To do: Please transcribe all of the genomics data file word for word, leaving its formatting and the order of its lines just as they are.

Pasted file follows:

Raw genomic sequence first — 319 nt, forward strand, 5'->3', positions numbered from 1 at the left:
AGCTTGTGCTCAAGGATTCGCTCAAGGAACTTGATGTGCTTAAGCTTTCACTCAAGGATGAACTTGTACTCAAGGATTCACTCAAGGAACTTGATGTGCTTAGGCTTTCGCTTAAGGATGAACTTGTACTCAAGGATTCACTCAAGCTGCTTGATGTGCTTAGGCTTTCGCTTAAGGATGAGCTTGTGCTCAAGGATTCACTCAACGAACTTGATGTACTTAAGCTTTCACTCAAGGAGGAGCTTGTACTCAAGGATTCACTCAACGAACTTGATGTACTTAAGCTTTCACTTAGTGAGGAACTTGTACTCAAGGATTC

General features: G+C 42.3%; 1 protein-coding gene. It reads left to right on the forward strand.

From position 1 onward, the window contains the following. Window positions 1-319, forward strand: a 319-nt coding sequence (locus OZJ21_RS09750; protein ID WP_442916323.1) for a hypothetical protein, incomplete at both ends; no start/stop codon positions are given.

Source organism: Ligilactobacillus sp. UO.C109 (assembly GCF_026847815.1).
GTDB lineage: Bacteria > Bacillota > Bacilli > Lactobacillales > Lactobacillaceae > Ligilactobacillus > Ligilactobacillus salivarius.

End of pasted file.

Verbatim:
Raw genomic sequence first — 319 nt, forward strand, 5'->3', positions numbered from 1 at the left:
AGCTTGTGCTCAAGGATTCGCTCAAGGAACTTGATGTGCTTAAGCTTTCACTCAAGGATGAACTTGTACTCAAGGATTCACTCAAGGAACTTGATGTGCTTAGGCTTTCGCTTAAGGATGAACTTGTACTCAAGGATTCACTCAAGCTGCTTGATGTGCTTAGGCTTTCGCTTAAGGATGAGCTTGTGCTCAAGGATTCACTCAACGAACTTGATGTACTTAAGCTTTCACTCAAGGAGGAGCTTGTACTCAAGGATTCACTCAACGAACTTGATGTACTTAAGCTTTCACTTAGTGAGGAACTTGTACTCAAGGATTC

General features: G+C 42.3%; 1 protein-coding gene. It reads left to right on the forward strand.

From position 1 onward, the window contains the following. Window positions 1-319, forward strand: a 319-nt coding sequence (locus OZJ21_RS09750; protein ID WP_442916323.1) for a hypothetical protein, incomplete at both ends; no start/stop codon positions are given.

Source organism: Ligilactobacillus sp. UO.C109 (assembly GCF_026847815.1).
GTDB lineage: Bacteria > Bacillota > Bacilli > Lactobacillales > Lactobacillaceae > Ligilactobacillus > Ligilactobacillus salivarius.